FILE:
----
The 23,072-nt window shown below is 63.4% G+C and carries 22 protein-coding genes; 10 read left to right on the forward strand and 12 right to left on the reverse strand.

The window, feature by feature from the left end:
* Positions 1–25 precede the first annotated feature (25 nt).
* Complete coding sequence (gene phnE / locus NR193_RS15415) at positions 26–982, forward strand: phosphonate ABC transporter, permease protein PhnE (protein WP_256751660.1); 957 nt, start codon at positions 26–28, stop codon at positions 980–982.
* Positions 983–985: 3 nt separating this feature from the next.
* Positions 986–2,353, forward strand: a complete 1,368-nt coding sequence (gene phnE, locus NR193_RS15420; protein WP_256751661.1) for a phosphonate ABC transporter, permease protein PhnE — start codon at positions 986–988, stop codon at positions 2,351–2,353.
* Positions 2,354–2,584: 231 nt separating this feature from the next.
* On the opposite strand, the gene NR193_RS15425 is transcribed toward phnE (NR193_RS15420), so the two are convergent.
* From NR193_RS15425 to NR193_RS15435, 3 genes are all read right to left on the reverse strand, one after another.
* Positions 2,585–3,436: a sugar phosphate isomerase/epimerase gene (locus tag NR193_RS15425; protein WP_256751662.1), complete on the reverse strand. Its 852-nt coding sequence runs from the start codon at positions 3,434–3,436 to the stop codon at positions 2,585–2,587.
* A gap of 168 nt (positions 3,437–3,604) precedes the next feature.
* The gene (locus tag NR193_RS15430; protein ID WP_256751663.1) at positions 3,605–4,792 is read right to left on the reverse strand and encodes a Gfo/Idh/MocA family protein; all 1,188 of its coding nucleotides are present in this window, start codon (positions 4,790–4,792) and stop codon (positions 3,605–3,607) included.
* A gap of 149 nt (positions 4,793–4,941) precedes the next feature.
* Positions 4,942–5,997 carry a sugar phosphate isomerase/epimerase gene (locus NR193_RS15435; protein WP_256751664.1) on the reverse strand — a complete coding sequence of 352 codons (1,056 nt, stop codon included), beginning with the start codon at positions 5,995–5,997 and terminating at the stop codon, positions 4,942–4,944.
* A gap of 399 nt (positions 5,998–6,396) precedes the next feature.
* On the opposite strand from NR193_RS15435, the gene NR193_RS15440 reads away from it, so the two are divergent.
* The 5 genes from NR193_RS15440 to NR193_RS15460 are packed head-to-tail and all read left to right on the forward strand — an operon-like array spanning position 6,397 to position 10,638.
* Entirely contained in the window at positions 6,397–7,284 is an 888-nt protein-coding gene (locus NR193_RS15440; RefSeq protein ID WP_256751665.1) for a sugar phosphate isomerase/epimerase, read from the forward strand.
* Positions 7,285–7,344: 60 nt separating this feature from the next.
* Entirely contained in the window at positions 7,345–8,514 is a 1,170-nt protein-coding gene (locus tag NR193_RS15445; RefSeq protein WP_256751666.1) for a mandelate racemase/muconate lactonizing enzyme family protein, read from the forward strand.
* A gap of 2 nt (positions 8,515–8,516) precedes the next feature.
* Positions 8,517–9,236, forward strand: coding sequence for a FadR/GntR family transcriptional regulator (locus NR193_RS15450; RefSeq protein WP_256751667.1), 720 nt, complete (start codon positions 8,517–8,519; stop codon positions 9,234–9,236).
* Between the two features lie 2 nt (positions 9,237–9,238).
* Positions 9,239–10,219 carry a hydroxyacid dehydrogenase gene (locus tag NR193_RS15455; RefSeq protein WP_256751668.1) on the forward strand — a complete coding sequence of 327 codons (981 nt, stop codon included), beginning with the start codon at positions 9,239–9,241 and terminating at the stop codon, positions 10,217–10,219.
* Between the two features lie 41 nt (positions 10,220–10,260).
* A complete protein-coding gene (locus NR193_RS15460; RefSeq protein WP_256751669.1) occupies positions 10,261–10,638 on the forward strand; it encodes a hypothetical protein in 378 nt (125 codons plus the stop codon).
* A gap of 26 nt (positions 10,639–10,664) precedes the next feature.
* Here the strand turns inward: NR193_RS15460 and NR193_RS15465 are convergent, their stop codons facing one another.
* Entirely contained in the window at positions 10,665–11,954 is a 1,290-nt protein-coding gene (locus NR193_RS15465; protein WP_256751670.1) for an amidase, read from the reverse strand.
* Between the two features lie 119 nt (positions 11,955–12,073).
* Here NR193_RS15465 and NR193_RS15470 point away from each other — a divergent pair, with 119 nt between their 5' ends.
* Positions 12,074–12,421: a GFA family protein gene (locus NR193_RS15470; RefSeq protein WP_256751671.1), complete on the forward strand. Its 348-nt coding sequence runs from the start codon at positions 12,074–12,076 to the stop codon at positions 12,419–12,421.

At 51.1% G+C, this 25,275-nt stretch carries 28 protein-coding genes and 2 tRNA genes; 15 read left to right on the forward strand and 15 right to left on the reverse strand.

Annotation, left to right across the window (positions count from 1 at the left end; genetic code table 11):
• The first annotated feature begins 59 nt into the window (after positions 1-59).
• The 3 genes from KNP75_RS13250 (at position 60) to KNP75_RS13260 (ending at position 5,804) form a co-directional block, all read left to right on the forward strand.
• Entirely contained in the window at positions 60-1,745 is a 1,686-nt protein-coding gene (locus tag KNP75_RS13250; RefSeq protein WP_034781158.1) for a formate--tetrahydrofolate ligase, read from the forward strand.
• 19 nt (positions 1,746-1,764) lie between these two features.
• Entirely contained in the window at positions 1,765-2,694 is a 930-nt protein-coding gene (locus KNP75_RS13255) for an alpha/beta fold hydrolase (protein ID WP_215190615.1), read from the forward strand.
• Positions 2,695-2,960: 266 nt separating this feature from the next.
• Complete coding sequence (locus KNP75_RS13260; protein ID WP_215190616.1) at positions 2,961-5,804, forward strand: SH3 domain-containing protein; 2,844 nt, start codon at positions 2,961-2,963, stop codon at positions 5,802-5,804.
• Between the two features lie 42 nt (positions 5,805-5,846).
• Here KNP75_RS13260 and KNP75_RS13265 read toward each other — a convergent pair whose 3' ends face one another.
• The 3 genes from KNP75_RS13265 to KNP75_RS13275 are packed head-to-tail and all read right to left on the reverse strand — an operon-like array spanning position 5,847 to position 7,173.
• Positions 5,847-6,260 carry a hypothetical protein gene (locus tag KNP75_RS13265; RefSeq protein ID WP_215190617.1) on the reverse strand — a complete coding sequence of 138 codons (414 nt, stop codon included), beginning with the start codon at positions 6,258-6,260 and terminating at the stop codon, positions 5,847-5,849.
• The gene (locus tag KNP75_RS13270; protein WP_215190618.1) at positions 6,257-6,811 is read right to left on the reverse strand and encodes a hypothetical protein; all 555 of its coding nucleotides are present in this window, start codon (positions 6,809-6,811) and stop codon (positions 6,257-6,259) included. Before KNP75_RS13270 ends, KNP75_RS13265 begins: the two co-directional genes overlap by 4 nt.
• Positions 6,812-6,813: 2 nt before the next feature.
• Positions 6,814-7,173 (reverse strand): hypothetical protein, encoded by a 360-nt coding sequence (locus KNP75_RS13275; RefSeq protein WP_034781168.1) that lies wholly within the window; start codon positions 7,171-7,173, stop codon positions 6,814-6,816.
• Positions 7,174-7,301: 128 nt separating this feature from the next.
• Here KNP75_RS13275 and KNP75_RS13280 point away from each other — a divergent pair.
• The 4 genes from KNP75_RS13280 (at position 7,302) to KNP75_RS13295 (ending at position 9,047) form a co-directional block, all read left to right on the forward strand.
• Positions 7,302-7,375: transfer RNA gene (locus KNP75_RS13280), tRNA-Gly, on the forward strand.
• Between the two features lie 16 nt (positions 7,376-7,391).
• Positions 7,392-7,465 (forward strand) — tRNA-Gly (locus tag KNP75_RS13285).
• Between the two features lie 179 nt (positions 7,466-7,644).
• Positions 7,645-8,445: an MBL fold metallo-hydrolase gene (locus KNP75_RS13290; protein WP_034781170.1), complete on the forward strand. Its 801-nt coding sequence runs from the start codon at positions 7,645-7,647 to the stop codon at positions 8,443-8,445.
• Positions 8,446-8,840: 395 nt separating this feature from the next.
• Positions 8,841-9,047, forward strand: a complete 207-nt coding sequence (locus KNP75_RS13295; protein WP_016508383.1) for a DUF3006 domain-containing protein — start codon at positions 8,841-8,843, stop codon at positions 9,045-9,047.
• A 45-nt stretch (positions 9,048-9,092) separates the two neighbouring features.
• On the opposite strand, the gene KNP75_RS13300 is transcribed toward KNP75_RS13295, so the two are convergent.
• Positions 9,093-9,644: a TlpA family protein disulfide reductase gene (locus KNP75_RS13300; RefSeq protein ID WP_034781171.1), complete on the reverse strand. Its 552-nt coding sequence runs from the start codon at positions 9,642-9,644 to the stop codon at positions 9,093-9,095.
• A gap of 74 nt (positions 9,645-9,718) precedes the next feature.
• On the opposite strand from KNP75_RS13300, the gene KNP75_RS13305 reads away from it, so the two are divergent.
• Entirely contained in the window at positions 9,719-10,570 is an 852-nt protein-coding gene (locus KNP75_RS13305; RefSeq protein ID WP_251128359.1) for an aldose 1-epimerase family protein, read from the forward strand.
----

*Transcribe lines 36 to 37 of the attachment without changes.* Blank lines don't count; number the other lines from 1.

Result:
• The 3 genes from KNP75_RS13250 (at position 60) to KNP75_RS13260 (ending at position 5,804) form a co-directional block, all read left to right on the forward strand.
• Entirely contained in the window at positions 60-1,745 is a 1,686-nt protein-coding gene (locus tag KNP75_RS13250; RefSeq protein WP_034781158.1) for a formate--tetrahydrofolate ligase, read from the forward strand.